Apple gained popularity (and thereby desire) through the first mover advantage. Samsung has since taken over the role as the market leader in the US by producing visually differentiated phones (larger size) at a slightly cheaper price. When Samsung first became successful with its Galaxy line, it benefited from the "reverse snowball" effect which arises when users recommend their friends to buy it, who then recommend it to their friends ...
On the other hand, Nokia has suffered from the "downwards-snowball" effect as it began producing quality smartphones too late. Had the Lumia line been released 1 year earlier, the picture might have looked completely different. But as crying over spilled milk has never helped anyone, I think it is more relevant to look at what the future could bring to Nokia. Here is my prediction;
- Nokia's snowball is currently at the bottom of the mountain. Over the next 1-2 years I think sales can only go up.
- In a previous article I mentioned that Nokia was fairly priced, but in this article I would like to modify that statement. I believe Nokia is fairly priced given the most likely scenario. However there is a small probability that Nokia will regain popularity. In that case Nokia would be worth over $10 a share. So you can actually value Nokia as an out of the money call-option.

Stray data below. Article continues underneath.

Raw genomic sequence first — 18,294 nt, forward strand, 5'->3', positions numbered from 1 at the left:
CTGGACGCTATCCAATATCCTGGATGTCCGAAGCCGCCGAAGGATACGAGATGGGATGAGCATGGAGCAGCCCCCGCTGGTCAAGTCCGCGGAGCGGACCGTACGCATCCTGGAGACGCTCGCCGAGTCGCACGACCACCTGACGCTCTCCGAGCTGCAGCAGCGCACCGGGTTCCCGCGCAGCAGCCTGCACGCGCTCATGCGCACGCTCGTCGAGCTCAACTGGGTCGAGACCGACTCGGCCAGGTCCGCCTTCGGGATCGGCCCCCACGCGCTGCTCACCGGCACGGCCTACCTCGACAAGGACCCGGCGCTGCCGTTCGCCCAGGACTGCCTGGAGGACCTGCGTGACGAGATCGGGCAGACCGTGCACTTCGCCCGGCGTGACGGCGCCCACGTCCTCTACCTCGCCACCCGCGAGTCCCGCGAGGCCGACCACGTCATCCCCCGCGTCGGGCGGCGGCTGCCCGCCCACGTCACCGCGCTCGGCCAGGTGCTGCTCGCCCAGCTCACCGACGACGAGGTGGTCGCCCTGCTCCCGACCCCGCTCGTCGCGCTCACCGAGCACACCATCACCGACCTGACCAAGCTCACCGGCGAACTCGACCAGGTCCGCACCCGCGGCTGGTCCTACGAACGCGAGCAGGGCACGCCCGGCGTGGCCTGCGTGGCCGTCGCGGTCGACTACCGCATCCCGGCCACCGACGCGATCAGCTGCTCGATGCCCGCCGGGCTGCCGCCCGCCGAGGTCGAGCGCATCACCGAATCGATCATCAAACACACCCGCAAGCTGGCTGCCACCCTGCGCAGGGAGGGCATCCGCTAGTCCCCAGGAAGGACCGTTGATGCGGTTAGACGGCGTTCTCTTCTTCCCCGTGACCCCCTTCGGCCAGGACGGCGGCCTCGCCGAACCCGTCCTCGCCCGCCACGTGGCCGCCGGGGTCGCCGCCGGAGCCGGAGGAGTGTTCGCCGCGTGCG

So the question that needs to be answered, what does it take for Nokia to create desire from consumers and regain its lost popularity?
Let me start out by making it clear - there is no easy solution. Ads themselves will not have a noticeable effect on sales as they need to create desire (rather than attention) and in order to create desire Nokia needs to have a superior product. Small improvements, like Live Tiles and Pureview Camera, aren't gonna cut it. Instead I see 3 different ways Nokia can be successful with its Lumia line:
- Implement more innovative features (easier said than done).
- Microsoft improves the ecosystem advantages of owning a Lumia phone.
- When/if owners of Asha-phones upgrade to a "real" smartphone, they will be more likely to purchase a Lumia phone rather than an Android/iOS smartphone.
The problem with all of these three ways of obtaining success is that neither is particularly likely. As I discussed in my last article, Microsoft doesn't have a strong enough incentivize to improve the WP ecosystem, and I also do not believe that Asha-owners are significantly more likely to upgrade to a Lumia.
What this means for investors
As I don't think any of the catalysts are likely to occur and as I believe sales have stopped declining, I think the stock will have relatively low volatility over the next 1-2 years.
So I don't expect any near-term bankruptcy (or other type of worst-case scenario) for Nokia, and I also don't believe that Nokia will regain its lost market share. Rather, I see Nokia as a small player in the industry over the next 1-2 years, and given that prospect a share price between $3 and $4 seems fair.
Disclosure: I have no positions in any stocks mentioned, and no plans to initiate any positions within the next 72 hours. I wrote this article myself, and it expresses my own opinions. I am not receiving compensation for it (other than from Seeking Alpha). I have no business relationship with any company whose stock is mentioned in this article.